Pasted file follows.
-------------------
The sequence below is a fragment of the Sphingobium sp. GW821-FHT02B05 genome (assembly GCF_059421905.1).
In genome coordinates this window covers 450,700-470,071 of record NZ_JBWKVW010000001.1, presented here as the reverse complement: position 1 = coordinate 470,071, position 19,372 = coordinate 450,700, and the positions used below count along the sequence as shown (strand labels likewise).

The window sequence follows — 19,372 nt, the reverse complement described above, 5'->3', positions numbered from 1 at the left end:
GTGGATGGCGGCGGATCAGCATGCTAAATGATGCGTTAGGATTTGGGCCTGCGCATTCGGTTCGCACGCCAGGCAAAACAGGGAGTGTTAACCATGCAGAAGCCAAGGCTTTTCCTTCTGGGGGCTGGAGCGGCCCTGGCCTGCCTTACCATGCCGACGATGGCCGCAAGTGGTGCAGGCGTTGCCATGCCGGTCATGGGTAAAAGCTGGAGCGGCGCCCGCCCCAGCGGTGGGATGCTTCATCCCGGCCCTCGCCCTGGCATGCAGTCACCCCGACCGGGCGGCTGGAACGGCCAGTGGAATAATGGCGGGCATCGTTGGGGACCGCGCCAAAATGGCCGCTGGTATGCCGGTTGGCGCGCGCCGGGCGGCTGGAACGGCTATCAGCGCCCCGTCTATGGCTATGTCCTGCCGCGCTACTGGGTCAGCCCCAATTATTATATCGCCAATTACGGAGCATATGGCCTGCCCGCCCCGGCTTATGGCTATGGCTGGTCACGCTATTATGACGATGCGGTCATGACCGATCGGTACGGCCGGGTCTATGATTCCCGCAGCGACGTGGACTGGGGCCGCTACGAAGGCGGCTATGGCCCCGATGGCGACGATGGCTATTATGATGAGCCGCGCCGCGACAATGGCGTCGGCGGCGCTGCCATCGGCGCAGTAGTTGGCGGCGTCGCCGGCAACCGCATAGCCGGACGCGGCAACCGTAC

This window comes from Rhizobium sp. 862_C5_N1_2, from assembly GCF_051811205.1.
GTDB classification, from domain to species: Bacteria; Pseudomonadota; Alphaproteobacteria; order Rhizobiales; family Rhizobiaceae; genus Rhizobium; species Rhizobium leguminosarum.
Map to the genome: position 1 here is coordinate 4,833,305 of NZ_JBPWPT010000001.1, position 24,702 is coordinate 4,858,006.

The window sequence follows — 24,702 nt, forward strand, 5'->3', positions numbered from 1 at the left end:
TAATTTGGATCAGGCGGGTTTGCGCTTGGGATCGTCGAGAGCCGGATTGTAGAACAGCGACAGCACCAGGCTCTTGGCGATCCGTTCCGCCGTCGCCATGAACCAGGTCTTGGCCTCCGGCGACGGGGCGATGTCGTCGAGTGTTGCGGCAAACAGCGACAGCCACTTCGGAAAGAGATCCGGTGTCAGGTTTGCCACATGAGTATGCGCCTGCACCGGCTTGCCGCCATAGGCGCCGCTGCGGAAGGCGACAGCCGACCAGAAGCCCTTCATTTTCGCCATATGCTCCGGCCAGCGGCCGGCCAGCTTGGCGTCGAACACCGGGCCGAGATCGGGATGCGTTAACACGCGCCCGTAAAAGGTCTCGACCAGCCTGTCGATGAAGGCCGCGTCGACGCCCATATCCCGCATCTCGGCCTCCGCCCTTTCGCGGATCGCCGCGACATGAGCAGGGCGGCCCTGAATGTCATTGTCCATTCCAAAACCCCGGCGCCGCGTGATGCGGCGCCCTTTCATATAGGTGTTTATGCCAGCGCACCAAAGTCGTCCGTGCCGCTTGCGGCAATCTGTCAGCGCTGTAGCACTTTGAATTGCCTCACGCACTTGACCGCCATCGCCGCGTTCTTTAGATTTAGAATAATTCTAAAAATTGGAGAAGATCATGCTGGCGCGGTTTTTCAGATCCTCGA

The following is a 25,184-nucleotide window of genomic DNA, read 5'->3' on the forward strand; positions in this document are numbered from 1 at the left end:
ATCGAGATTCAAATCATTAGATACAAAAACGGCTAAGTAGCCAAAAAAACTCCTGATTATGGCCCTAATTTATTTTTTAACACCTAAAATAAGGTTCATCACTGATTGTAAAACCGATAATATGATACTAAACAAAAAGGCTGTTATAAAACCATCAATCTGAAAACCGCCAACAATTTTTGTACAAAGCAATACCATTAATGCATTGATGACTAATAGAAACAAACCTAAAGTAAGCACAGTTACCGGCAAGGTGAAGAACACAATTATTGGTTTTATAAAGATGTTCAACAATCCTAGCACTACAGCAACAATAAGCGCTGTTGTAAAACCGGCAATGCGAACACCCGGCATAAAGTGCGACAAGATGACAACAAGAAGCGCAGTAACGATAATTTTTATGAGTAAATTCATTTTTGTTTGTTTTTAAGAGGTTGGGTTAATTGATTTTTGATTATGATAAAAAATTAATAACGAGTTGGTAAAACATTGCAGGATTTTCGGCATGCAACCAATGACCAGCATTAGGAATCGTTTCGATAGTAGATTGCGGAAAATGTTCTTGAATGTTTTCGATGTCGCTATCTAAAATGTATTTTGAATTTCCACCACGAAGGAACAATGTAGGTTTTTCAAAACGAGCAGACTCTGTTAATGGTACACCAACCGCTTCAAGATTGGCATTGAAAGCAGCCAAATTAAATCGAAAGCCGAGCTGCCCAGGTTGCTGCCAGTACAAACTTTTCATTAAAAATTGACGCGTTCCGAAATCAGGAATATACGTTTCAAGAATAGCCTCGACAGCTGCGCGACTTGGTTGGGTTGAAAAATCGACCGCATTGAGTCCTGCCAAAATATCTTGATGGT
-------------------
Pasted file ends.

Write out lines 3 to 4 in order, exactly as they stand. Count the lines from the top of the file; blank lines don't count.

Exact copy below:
The window sequence follows — 19,372 nt, the reverse complement described above, 5'->3', positions numbered from 1 at the left end:
GTGGATGGCGGCGGATCAGCATGCTAAATGATGCGTTAGGATTTGGGCCTGCGCATTCGGTTCGCACGCCAGGCAAAACAGGGAGTGTTAACCATGCAGAAGCCAAGGCTTTTCCTTCTGGGGGCTGGAGCGGCCCTGGCCTGCCTTACCATGCCGACGATGGCCGCAAGTGGTGCAGGCGTTGCCATGCCGGTCATGGGTAAAAGCTGGAGCGGCGCCCGCCCCAGCGGTGGGATGCTTCATCCCGGCCCTCGCCCTGGCATGCAGTCACCCCGACCGGGCGGCTGGAACGGCCAGTGGAATAATGGCGGGCATCGTTGGGGACCGCGCCAAAATGGCCGCTGGTATGCCGGTTGGCGCGCGCCGGGCGGCTGGAACGGCTATCAGCGCCCCGTCTATGGCTATGTCCTGCCGCGCTACTGGGTCAGCCCCAATTATTATATCGCCAATTACGGAGCATATGGCCTGCCCGCCCCGGCTTATGGCTATGGCTGGTCACGCTATTATGACGATGCGGTCATGACCGATCGGTACGGCCGGGTCTATGATTCCCGCAGCGACGTGGACTGGGGCCGCTACGAAGGCGGCTATGGCCCCGATGGCGACGATGGCTATTATGATGAGCCGCGCCGCGACAATGGCGTCGGCGGCGCTGCCATCGGCGCAGTAGTTGGCGGCGTCGCCGGCAACCGCATAGCCGGACGCGGCAACCGTAC